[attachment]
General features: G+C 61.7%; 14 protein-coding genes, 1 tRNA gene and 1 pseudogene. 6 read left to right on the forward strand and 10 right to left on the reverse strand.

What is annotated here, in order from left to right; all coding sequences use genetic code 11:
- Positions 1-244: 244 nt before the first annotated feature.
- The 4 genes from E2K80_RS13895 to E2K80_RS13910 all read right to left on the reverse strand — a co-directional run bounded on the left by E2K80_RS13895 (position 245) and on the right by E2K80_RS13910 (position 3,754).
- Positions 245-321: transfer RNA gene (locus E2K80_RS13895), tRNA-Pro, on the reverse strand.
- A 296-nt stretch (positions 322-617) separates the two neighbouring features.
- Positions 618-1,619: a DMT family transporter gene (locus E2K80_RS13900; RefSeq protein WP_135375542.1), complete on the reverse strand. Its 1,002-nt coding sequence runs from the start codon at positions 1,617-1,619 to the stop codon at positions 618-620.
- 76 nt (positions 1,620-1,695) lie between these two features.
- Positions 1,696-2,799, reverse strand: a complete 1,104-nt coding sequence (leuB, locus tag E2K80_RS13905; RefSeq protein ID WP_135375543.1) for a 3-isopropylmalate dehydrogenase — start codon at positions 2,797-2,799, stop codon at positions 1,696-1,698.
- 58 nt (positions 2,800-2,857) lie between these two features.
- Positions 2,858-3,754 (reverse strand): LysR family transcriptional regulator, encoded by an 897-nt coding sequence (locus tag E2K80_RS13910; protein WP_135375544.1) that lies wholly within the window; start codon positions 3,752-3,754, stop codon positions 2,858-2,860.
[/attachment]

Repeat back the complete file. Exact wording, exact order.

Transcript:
General features: G+C 61.7%; 14 protein-coding genes, 1 tRNA gene and 1 pseudogene. 6 read left to right on the forward strand and 10 right to left on the reverse strand.

What is annotated here, in order from left to right; all coding sequences use genetic code 11:
- Positions 1-244: 244 nt before the first annotated feature.
- The 4 genes from E2K80_RS13895 to E2K80_RS13910 all read right to left on the reverse strand — a co-directional run bounded on the left by E2K80_RS13895 (position 245) and on the right by E2K80_RS13910 (position 3,754).
- Positions 245-321: transfer RNA gene (locus E2K80_RS13895), tRNA-Pro, on the reverse strand.
- A 296-nt stretch (positions 322-617) separates the two neighbouring features.
- Positions 618-1,619: a DMT family transporter gene (locus E2K80_RS13900; RefSeq protein WP_135375542.1), complete on the reverse strand. Its 1,002-nt coding sequence runs from the start codon at positions 1,617-1,619 to the stop codon at positions 618-620.
- 76 nt (positions 1,620-1,695) lie between these two features.
- Positions 1,696-2,799, reverse strand: a complete 1,104-nt coding sequence (leuB, locus tag E2K80_RS13905; RefSeq protein ID WP_135375543.1) for a 3-isopropylmalate dehydrogenase — start codon at positions 2,797-2,799, stop codon at positions 1,696-1,698.
- 58 nt (positions 2,800-2,857) lie between these two features.
- Positions 2,858-3,754 (reverse strand): LysR family transcriptional regulator, encoded by an 897-nt coding sequence (locus tag E2K80_RS13910; protein WP_135375544.1) that lies wholly within the window; start codon positions 3,752-3,754, stop codon positions 2,858-2,860.